New York (April 1, 2004) -- Predictions that audit fees would climb with the implementation of rules that limit the non-audit services that accounting firms can perform for audit clients and require audit committees to approve many non-audit services appear to be correct.


An analysis of proxy disclosures of most of the 30 companies in the Dow Jones Industrial Average showed that audit fees are up, while the fees that firms are collecting from audit clients for consulting and tax services have fallen sharply, according to a report by The Wall Street Journal.


A look at how the 21 DJIA component companies that have filed proxy statements for their most recently ended fiscal years spent their audit fees showed that, combined, 2003 audit fees totaled $365.3 million, up 18 percent from a year earlier, the WSJ reported. Total fees paid to auditors fell 11 percent, driven by sharp declines in the amounts billed for tax and consulting work. The drop in total fees came despite a 17 percent rise in fees for "audit-related services," such as evaluations of clients' internal controls, which are classified separately from audit fees, according to the report.


Fees for other work last year totaled $343.4 million, including $131.5 million in audit-related services. For 2002, the same companies reported $310.5 million in audit fees, compared with $488 million for other work, the WSJ said. The tax fees that the companies paid their auditors fell 7 percent to $185.2 million in 2003, while fees for work unrelated to tax or audit services plummeted 85 percent to $26.6 million.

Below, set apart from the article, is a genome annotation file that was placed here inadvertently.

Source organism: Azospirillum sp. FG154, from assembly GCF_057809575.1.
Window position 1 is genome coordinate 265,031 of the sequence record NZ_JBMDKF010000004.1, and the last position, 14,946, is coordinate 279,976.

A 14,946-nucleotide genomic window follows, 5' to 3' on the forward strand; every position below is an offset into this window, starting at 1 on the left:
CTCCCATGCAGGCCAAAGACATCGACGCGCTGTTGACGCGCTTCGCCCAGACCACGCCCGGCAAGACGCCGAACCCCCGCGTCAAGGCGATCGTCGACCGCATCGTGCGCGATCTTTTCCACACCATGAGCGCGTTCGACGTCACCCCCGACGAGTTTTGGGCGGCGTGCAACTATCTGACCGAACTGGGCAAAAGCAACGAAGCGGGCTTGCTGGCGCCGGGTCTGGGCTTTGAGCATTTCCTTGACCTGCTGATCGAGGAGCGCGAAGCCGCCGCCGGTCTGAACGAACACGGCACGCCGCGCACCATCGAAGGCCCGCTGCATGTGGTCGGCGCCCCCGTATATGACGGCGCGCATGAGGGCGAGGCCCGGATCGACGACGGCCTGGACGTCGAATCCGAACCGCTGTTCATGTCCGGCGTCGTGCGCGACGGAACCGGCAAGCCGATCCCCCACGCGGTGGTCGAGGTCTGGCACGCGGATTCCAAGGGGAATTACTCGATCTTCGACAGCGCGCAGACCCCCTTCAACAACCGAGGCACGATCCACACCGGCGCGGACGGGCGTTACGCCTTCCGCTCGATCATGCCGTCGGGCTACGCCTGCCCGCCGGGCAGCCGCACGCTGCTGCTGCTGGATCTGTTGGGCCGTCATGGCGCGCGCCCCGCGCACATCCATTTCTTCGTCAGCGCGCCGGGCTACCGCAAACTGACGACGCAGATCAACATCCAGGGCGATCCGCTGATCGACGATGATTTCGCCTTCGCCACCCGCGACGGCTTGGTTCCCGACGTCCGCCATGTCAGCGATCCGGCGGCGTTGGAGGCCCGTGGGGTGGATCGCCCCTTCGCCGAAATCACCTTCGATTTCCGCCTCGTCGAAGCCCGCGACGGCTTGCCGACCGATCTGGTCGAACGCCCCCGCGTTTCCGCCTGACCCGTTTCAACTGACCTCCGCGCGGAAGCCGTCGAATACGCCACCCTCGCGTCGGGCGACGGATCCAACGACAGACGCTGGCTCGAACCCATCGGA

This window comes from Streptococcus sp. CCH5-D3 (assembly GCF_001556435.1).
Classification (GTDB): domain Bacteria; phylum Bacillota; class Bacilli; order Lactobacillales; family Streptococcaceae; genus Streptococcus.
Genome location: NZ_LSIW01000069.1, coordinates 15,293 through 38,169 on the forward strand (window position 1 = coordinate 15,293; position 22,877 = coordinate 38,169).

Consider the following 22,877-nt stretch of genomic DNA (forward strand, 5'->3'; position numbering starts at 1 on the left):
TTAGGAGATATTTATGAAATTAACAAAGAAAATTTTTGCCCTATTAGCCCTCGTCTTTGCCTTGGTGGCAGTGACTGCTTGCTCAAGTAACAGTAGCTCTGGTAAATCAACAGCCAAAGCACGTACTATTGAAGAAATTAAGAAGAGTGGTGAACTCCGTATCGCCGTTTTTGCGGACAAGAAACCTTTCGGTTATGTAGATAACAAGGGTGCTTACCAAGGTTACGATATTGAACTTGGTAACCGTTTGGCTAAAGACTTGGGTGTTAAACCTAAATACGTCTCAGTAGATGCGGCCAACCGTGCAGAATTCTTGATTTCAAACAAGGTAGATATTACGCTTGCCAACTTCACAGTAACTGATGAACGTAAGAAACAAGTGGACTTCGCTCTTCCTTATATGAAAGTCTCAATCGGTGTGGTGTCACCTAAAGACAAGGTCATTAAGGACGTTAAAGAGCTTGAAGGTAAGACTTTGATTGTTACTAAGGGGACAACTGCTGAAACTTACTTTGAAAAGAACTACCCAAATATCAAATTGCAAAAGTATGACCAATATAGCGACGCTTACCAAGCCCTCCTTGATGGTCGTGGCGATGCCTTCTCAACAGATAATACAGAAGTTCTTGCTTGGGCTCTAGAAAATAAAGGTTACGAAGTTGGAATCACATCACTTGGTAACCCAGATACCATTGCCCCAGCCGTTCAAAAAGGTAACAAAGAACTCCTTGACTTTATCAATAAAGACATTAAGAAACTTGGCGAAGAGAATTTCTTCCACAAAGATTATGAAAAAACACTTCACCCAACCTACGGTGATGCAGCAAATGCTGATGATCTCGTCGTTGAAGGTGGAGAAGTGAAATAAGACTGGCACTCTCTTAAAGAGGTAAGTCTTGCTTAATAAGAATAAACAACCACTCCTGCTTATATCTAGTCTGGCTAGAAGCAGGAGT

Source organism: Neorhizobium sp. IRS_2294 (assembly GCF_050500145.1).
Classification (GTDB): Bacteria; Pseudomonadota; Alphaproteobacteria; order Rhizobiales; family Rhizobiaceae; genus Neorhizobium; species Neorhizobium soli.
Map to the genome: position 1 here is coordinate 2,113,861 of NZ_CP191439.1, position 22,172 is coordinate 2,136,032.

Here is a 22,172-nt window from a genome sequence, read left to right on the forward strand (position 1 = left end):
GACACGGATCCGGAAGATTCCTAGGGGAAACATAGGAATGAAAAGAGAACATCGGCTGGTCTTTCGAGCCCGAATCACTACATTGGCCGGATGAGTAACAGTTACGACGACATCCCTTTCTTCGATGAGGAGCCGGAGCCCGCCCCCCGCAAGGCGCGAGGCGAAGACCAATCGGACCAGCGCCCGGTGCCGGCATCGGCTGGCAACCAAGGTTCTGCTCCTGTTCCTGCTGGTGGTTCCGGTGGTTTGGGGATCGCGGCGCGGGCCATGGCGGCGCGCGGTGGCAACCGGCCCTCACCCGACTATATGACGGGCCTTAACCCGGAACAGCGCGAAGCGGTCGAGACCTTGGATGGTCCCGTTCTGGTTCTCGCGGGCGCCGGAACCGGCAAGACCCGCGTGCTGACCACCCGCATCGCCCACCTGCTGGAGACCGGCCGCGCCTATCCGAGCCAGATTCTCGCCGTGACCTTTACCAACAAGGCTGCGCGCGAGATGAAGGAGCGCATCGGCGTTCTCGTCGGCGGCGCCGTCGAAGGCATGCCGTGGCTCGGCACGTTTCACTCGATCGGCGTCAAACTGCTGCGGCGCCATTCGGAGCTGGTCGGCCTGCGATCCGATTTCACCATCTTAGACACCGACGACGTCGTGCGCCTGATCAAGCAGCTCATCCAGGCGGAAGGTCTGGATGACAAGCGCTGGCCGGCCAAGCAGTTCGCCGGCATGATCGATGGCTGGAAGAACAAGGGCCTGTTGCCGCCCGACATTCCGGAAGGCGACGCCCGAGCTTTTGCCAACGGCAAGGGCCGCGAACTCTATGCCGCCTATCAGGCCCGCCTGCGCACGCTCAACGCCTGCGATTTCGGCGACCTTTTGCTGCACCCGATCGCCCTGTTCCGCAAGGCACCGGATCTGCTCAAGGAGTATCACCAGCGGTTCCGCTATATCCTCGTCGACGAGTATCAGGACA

According to the report, General Electric Co. paid its independent accountant, KPMG, $55.3 million in audit fees last year -- an increase of 43 percent from a year earlier -- while GE's fees for other KPMG services dropped 28 percent to $36.3 million, including a 39 percent decline in tax fees to $12.9 million.


The article noted that the drop in consulting activity also reflects the 2002 sale of PricewaterhouseCoopers's consulting unit to IBM. Walt Disney Co., which paid its auditor, PwC, $40.8 million in fiscal 2002 for consulting services, paid it nothing for consulting last year. Johnson & Johnson, which paid PwC $65.8 million for work unrelated to tax or audit services in 2002, spent just $5.1 million for such services last year. According to the Journal, both companies' audit fees went up.


-- WebCPA staff

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